89th American Meteorological Society Annual Meeting

Tuesday, 13 January 2009
Lightning warnings for airport ramp operations: A case study of possible complications in populating and using the NextGen 4-D data cube
Hall 5 (Phoenix Convention Center)
David B. Johnson, NCAR, Boulder, CO
The Next Generation Air Transportation System (NextGen) will require the automated sharing of data for air traffic management and operational decisions. Weather will be critical to these decisions. The key element in the NextGen systems is the 4-D Data Cube, a computer compatible, virtual, data archive that will be used to provide users, including automated decision making systems, access to a standard and uniform set of information and observations. A portion of the weather information included in the 4-D Data Cube will be considered the “single authoritative” data source to ensure that air traffic management decisions are internally consistent and mutually compatible.

NextGen will also extend the scope of the operations that are monitored and evaluated by the system to provide curb to curb coverage (i.e., monitoring all operations that will affect traffic from the time passengers show up at their departure airport until they arrive at their destination). Possible ramp closures due to nearby lightning will need to be included in operational planning. At present, ramp operations of this sort are strictly a local airport and airline issue. Lightning warning systems are often provided by individual airlines, without any formal standard set of criteria for decision making. Different airlines, for example, at the same airport can make different decisions about when to clear the ramp and when to resume operations.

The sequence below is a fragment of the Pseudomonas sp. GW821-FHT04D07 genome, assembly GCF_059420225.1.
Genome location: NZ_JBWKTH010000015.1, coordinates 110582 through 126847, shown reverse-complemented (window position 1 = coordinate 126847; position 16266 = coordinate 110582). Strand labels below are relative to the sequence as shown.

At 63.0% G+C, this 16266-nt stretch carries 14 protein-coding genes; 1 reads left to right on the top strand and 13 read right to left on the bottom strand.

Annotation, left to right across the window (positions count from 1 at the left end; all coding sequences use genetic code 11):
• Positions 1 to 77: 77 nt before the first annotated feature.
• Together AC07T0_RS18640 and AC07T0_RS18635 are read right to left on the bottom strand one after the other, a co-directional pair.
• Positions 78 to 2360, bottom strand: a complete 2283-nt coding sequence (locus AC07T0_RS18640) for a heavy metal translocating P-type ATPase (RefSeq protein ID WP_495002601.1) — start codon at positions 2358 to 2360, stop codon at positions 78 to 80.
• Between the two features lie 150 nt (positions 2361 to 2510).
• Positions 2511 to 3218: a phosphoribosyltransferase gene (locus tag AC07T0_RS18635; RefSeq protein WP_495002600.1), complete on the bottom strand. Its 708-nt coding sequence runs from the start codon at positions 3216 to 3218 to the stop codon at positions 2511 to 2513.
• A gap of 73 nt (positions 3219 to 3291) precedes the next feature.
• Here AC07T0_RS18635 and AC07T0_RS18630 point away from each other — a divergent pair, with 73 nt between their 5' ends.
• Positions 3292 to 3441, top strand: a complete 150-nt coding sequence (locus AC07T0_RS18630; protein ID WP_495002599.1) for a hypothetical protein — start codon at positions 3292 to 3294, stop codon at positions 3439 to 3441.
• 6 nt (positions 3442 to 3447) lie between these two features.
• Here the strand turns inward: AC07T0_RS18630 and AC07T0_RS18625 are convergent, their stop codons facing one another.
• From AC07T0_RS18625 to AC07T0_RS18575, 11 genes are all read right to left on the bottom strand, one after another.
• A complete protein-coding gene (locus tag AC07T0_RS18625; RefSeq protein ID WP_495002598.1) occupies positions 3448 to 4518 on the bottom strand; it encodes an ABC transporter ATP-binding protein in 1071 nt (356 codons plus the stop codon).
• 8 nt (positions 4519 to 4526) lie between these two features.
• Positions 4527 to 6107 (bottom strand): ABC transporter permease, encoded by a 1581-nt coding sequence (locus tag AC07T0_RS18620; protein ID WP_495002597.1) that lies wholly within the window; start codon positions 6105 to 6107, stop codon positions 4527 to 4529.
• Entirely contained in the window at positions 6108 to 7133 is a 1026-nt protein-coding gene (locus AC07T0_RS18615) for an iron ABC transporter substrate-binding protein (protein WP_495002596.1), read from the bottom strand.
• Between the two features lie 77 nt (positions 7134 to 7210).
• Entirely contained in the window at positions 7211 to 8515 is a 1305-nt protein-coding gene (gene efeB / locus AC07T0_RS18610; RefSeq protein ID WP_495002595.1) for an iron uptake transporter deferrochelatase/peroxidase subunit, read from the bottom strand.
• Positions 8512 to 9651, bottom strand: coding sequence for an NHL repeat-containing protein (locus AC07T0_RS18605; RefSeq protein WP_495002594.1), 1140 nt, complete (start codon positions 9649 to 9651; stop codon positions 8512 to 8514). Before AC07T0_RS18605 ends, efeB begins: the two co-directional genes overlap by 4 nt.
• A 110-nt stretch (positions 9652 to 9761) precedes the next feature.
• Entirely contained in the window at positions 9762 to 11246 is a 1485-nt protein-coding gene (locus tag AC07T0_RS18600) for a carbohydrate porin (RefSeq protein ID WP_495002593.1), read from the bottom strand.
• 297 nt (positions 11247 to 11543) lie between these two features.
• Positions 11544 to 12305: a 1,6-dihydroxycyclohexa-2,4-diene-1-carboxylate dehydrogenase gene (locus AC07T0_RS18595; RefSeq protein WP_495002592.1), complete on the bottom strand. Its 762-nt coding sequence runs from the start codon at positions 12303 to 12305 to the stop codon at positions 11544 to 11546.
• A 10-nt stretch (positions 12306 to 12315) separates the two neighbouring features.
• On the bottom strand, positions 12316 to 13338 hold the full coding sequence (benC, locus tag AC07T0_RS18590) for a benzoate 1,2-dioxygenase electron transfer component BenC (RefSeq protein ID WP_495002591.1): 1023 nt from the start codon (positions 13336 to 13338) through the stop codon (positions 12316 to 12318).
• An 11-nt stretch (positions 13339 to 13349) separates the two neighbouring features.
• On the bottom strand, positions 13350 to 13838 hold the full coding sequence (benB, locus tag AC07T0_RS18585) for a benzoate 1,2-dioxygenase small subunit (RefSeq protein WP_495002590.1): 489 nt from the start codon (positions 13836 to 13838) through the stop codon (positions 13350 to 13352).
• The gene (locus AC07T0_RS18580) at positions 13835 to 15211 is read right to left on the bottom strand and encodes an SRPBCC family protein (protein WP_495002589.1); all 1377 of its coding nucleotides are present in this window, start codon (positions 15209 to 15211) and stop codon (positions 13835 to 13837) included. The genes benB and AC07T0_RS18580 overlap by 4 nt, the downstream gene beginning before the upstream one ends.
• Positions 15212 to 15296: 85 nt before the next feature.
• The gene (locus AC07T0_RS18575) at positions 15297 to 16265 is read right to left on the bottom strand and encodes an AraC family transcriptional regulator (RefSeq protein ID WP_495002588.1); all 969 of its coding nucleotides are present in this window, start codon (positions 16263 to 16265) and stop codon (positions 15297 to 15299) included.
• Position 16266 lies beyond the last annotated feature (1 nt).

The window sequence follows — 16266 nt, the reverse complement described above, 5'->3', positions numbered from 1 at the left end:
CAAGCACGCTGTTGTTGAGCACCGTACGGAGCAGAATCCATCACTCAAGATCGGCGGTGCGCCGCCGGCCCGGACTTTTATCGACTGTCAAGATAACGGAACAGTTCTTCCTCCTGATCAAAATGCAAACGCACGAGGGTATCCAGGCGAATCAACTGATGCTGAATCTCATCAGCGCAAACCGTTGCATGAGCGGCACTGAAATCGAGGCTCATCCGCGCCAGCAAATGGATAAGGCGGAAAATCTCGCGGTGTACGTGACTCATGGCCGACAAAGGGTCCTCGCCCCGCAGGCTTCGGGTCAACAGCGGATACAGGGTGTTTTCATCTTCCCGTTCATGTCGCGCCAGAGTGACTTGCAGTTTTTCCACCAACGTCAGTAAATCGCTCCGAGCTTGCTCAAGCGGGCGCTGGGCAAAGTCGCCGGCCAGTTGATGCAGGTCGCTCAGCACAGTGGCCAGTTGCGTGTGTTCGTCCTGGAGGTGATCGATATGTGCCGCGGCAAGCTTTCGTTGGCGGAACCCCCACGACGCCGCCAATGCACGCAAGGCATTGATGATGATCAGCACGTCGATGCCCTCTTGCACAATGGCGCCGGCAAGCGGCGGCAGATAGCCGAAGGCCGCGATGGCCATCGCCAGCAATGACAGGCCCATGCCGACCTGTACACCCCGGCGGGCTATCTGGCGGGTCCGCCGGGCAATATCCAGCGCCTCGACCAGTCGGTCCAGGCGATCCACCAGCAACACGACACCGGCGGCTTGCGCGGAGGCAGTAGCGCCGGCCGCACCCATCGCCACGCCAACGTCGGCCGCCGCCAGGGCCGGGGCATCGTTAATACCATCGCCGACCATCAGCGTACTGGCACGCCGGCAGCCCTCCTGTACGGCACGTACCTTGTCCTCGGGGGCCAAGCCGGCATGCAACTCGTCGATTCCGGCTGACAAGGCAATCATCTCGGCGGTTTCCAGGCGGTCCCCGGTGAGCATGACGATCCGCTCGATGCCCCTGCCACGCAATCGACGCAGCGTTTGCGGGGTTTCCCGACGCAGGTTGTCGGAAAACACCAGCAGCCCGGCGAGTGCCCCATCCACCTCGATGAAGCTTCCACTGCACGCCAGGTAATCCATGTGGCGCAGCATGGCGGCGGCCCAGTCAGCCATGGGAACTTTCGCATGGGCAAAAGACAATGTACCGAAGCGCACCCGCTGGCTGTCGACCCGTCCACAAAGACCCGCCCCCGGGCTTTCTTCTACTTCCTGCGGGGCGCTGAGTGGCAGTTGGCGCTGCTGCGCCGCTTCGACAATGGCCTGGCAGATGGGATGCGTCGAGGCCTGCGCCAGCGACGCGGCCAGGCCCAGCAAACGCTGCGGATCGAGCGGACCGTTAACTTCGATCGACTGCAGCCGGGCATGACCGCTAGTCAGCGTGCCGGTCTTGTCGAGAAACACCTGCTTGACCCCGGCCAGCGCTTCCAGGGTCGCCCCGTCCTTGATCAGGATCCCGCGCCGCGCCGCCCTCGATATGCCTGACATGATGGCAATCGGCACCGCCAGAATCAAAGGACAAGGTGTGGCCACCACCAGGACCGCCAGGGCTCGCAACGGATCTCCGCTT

Among the issues that will need to be resolved are to what extent all aspects of airport and airline operations will need to be standardized, including when to shut down ramp operations in response to nearby lightning. How do we determine which lightning observations should be included in the 4-D Data Cube and which should considered the “single authoritative” data source? How do we handle potential conflicts between the public and private sectors? For example, should all essential meteorological information, in this case data from lightning detection networks, be publicly provided, or is there room for proprietary, limited distribution products in an era of shared awareness? And for that matter, can a centralized system provide the rapid dissemination needed for ramp safety, or would a parallel system of local observations and customized high-speed dissemination networks still be necessary?

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